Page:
July 30, 2021
Jeffrey Dustin and Nivedita Bar
(Reuters)-Amazon.com Inc said Thursday that sales growth would slow in the coming quarters as customers go out of the house.
The company said spending growth by Amazon.com’s most valuable customer, Prime members, has also eased. In off-hours transactions, stock prices fell 7%.
More than a year after the COVID-19 pandemic, Amazon’s financial luster has faded slightly. When the physical store closed, Amazon made record profits, attracted more than 200 million prime loyalty subscribers, and hired more than 500,000 workers to meet the surge in demand.
Today, the company faces the daunting task of climbing even higher. According to Amazon, sales surged 44% in the first quarter of this year, but fell to 27% by June 30th. Third-quarter sales could be only 16%.
Brian Orsavsky, Amazon’s chief financial officer, said this was because it was difficult to compare to last year, when consumers stayed more indoors and relied on e-commerce for their daily needs. In the US and Europe, customers are now out.
They are “doing more than shopping,” he said.
According to Refinitiv’s IBES data, second-quarter revenue was $ 113 billion, below analysts’ average estimate of $ 115 billion. Profit increased 48% to $ 7.8 billion, the second largest amount Amazon has ever announced.
Amazon expects this low growth to continue in the coming quarters, Orsavsky told reporters.
The outlook comes shortly after Jassy took over Amazon’s top job on July 5th. It’s never been bigger and more complicated than ever. Amazon announced a deal to buy movie studio MGM for $ 8.5 billion last quarter. It operates a grocery chain, builds a healthcare business, faces regulatory scrutiny around the world, and at the same time expands in Hollywood.
Orsavsky said the company hopes that COVID-19 will subside and the economy will continue to recover. Competitors Alphabet Inc and Facebook Inc have said workers returning to the office will need vaccines, but Amazon hasn’t made such an announcement.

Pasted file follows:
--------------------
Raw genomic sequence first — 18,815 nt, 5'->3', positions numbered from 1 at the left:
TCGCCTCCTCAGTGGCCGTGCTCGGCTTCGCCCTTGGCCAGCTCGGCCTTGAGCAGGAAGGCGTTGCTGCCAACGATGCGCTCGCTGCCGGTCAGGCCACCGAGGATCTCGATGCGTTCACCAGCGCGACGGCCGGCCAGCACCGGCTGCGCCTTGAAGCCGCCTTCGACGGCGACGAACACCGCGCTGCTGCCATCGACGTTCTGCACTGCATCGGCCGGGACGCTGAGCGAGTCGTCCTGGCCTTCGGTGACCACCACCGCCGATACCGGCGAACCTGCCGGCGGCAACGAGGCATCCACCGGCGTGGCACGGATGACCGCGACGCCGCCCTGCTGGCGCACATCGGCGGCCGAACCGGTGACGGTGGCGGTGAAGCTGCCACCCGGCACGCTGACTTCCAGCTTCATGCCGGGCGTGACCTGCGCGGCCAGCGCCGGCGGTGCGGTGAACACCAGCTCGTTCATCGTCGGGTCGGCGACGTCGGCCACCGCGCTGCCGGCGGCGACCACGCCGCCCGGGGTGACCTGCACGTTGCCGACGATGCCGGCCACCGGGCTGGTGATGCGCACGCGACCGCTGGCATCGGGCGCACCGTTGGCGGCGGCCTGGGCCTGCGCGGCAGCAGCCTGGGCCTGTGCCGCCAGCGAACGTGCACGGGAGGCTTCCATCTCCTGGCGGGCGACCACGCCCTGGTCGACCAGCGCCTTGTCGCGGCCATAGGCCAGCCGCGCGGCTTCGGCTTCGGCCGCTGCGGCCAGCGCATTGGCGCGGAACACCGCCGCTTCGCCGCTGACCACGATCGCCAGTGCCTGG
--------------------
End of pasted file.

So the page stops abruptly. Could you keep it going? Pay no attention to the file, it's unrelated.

The pandemic company has been working at a facility in Bessemer, Alabama, to protest staff over safety measures and a failed union bid that attracted attention.
Brian Yarbro, an analyst at Edward Jones, said it was “impossible” for Amazon to maintain a rapid pitch.
“Given the size of the business, it’s still tremendous growth,” he said. “Obviously the pandemic helped them, but they wouldn’t be able to grow it rapidly over those numbers.”
The world’s largest online retailer has moved its annual marketing blitz, Prime Day, to June, hoping shoppers to sell their products before they go on vacation. Orsavsky told analysts that sales since May 15 have only grown in the mid-teens, except for Prime Day.
Amazon Web Services is much better. Jassy’s long-running cloud computing revenue increased 37% to $ 14.8 billion, above an estimated $ 14.1 billion. AWS has cut prices, but Olsavsky says it has signed a new multi-year deal with a large customer.
Amazon size poses a major challenge.
Costs continue to rise, except for the $ 200 million additional inventory that Amazon plans to pay Jasie over the next decade. The company provided an average hourly wage of $ 17 and a contract to attract 75,000 workers during a labor shortage.
Wage pressure is expected to continue in the near future as industry reopening, government payments and the new semester affect individuals’ motivation to work, Orsavsky said.
“It’s a very competitive labor market out there, and it’s certainly the biggest source of inflationary pressure we see in our business,” he said.
This winter, a second US employer wanted to become a rallying point for organized labor and form Amazon’s first US union to encourage similar efforts across the country. Amazon is waiting for the US National Labor Relations Board’s regional director to decide whether to overturn the overwhelming victory in the union elections in Bessemer, Alabama, and demand a rerun.
Following the April vote, Bezos said he was aiming to make Amazon a better place to work. It is unclear how he will govern from bystanders in the role of executive chairman of Amazon’s board of directors.
Mr. Orsavsky said Bezos “stepped into the ground” while Mr. Bezos continued to consider irreversible decisions.
“We made a good takeover,” Orsavsky said. But Bezos said, “I’m not going to leave. He’s clearly very much involved.”
(Report by Jeffrey Dastin in San Francisco and Nivedita Baru in Bangalore, additional report by Daniel Kay, edited by Maju Samuel and Lisa Shoemaker)
Amazon sales growth slows at the beginning of Jacey’s CEO term
Source link Amazon sales growth slows at the beginning of Jacey’s CEO term